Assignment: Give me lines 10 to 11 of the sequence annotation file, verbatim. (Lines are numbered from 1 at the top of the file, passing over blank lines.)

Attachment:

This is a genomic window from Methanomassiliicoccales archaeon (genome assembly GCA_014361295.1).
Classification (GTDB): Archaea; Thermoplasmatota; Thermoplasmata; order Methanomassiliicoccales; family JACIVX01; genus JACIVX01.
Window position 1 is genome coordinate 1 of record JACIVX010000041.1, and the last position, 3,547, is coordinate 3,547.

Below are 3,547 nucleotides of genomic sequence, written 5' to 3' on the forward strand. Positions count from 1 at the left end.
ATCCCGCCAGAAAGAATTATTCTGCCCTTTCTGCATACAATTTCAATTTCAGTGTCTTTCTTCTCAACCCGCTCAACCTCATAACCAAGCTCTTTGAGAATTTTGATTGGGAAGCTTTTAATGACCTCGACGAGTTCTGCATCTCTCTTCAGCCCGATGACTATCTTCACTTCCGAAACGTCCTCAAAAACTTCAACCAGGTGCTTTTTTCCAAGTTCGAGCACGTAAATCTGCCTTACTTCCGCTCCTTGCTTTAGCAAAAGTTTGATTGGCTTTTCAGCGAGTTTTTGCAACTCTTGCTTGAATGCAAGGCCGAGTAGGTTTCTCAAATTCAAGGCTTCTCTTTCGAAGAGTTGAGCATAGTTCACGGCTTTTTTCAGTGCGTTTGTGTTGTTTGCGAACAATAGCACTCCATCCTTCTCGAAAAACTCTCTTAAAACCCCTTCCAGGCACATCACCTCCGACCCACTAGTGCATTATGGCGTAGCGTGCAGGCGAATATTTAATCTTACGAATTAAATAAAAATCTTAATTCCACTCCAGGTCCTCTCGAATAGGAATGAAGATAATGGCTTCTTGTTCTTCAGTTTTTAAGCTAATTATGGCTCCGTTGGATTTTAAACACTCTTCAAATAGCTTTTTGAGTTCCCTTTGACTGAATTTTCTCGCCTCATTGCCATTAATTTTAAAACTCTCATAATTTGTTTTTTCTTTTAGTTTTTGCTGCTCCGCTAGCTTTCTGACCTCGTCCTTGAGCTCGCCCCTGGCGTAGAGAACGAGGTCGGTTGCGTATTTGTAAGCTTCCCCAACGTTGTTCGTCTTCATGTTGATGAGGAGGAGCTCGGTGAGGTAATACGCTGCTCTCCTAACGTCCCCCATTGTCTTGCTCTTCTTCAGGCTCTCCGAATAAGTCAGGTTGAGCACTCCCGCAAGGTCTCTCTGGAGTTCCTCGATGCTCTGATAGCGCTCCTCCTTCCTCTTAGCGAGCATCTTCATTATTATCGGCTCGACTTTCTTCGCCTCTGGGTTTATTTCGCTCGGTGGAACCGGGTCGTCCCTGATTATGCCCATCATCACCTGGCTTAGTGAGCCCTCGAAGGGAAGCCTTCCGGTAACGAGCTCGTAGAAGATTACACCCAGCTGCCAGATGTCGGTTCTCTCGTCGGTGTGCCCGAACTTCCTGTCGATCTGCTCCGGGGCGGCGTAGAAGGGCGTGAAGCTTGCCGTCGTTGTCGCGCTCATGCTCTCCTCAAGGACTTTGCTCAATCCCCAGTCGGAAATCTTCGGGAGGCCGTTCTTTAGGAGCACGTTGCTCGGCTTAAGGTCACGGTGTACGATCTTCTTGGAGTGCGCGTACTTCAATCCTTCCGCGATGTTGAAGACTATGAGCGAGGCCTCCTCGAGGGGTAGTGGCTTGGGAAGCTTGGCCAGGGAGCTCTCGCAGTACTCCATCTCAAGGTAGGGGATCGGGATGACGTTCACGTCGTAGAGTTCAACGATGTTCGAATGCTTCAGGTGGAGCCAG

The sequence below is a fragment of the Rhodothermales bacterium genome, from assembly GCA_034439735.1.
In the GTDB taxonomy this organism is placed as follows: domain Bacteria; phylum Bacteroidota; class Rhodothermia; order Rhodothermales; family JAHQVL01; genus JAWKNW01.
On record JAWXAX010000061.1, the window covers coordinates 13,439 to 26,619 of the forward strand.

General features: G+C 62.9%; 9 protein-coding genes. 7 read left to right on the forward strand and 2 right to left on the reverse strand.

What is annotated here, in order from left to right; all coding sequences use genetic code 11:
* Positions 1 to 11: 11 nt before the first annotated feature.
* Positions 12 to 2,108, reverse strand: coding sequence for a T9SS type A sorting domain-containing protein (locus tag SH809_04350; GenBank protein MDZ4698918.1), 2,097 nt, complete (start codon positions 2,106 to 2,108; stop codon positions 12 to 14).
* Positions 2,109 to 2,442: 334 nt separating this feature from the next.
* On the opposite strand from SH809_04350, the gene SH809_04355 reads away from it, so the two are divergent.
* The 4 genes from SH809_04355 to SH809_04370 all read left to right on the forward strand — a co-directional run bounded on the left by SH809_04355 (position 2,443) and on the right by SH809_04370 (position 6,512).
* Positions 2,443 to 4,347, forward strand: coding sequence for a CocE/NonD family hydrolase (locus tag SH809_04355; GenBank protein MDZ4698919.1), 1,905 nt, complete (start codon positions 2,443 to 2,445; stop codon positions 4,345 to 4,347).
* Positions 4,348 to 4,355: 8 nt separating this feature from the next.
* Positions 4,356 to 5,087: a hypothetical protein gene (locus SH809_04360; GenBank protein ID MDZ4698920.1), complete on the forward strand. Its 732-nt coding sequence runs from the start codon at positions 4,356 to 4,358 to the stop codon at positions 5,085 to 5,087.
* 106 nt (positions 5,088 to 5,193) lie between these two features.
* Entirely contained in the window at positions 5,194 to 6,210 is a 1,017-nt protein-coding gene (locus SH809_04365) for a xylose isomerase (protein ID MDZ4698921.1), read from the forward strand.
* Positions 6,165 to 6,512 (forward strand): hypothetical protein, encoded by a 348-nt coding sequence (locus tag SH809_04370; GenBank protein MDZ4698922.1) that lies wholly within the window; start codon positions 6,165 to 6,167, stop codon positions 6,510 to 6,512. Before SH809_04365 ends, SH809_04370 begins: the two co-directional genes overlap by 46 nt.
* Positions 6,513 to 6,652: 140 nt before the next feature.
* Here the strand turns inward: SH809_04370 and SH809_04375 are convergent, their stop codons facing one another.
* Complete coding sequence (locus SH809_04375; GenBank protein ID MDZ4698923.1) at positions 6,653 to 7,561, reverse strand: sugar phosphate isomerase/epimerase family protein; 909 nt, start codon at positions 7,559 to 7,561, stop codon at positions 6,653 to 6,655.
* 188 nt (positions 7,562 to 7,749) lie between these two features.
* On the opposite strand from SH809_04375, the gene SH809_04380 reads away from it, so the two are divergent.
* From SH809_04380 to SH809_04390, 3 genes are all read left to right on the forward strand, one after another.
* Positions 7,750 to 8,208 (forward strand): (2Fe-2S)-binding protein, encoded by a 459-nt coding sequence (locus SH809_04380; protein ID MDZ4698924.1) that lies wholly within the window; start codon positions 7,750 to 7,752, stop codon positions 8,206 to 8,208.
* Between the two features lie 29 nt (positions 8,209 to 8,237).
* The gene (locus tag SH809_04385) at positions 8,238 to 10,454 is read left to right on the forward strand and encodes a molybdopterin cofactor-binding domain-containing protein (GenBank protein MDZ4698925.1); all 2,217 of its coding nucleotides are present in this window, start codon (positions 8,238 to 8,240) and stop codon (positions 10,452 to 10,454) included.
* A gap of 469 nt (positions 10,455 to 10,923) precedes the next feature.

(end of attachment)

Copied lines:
What is annotated here, in order from left to right; all coding sequences use genetic code 11:
* Positions 1 to 11: 11 nt before the first annotated feature.